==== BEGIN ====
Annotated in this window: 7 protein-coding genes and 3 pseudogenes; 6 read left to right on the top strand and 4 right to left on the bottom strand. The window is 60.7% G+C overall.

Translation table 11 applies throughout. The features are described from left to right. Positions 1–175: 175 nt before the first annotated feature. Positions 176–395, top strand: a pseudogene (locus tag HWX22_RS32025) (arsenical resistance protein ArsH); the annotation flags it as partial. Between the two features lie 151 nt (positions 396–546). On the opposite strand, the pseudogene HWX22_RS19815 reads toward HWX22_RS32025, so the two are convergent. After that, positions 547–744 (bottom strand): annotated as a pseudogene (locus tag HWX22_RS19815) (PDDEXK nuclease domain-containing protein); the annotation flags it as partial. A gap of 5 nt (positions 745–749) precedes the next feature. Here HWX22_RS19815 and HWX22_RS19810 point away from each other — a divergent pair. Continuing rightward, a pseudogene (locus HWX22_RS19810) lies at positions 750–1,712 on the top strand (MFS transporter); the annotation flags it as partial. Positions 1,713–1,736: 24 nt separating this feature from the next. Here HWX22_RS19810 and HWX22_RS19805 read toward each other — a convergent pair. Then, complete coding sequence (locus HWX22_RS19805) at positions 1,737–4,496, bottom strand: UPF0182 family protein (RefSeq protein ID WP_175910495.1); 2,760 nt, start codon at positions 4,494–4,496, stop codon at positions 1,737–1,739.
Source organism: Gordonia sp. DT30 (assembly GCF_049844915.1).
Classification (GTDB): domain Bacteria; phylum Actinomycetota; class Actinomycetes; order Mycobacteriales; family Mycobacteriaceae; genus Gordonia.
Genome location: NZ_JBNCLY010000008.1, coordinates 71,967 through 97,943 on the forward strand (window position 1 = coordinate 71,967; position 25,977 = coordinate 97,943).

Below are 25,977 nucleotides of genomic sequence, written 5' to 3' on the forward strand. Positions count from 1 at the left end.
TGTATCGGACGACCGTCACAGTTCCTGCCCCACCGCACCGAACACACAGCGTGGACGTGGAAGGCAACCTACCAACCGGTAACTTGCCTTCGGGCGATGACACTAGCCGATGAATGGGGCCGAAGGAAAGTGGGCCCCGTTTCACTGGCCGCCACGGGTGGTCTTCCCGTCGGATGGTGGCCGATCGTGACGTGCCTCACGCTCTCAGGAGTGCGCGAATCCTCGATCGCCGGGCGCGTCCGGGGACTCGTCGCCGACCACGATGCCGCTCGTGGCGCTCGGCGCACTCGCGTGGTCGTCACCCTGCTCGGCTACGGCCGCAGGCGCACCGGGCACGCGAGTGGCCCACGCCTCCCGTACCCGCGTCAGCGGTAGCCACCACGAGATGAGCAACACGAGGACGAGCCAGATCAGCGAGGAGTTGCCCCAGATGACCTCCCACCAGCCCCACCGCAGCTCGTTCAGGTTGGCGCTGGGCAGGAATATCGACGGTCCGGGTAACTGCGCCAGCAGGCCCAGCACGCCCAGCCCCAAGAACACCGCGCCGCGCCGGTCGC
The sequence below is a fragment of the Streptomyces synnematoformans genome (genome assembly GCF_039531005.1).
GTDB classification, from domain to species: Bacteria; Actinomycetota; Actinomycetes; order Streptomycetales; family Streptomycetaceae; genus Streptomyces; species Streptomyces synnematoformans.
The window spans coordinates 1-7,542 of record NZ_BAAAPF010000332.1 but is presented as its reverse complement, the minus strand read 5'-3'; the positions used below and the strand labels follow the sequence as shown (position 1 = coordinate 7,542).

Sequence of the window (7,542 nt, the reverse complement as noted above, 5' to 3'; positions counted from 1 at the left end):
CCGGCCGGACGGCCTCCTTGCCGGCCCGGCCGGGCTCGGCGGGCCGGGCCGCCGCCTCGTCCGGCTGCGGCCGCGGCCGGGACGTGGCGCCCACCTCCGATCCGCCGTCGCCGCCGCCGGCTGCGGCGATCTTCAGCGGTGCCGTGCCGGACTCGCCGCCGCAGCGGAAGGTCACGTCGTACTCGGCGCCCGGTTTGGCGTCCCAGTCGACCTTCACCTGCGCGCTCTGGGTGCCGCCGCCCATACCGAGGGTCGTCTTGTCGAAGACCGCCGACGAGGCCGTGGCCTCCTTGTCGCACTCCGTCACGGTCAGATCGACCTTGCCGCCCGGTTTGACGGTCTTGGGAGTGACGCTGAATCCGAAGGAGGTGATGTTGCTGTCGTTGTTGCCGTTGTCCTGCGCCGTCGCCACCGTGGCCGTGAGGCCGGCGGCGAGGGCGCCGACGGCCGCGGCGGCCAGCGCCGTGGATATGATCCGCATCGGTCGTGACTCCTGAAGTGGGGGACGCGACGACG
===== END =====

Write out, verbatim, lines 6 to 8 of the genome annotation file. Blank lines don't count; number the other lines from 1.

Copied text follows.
Below are 25,977 nucleotides of genomic sequence, written 5' to 3' on the forward strand. Positions count from 1 at the left end.
TGTATCGGACGACCGTCACAGTTCCTGCCCCACCGCACCGAACACACAGCGTGGACGTGGAAGGCAACCTACCAACCGGTAACTTGCCTTCGGGCGATGACACTAGCCGATGAATGGGGCCGAAGGAAAGTGGGCCCCGTTTCACTGGCCGCCACGGGTGGTCTTCCCGTCGGATGGTGGCCGATCGTGACGTGCCTCACGCTCTCAGGAGTGCGCGAATCCTCGATCGCCGGGCGCGTCCGGGGACTCGTCGCCGACCACGATGCCGCTCGTGGCGCTCGGCGCACTCGCGTGGTCGTCACCCTGCTCGGCTACGGCCGCAGGCGCACCGGGCACGCGAGTGGCCCACGCCTCCCGTACCCGCGTCAGCGGTAGCCACCACGAGATGAGCAACACGAGGACGAGCCAGATCAGCGAGGAGTTGCCCCAGATGACCTCCCACCAGCCCCACCGCAGCTCGTTCAGGTTGGCGCTGGGCAGGAATATCGACGGTCCGGGTAACTGCGCCAGCAGGCCCAGCACGCCCAGCCCCAAGAACACCGCGCCGCGCCGGTCGC
The sequence below is a fragment of the Streptomyces synnematoformans genome (genome assembly GCF_039531005.1).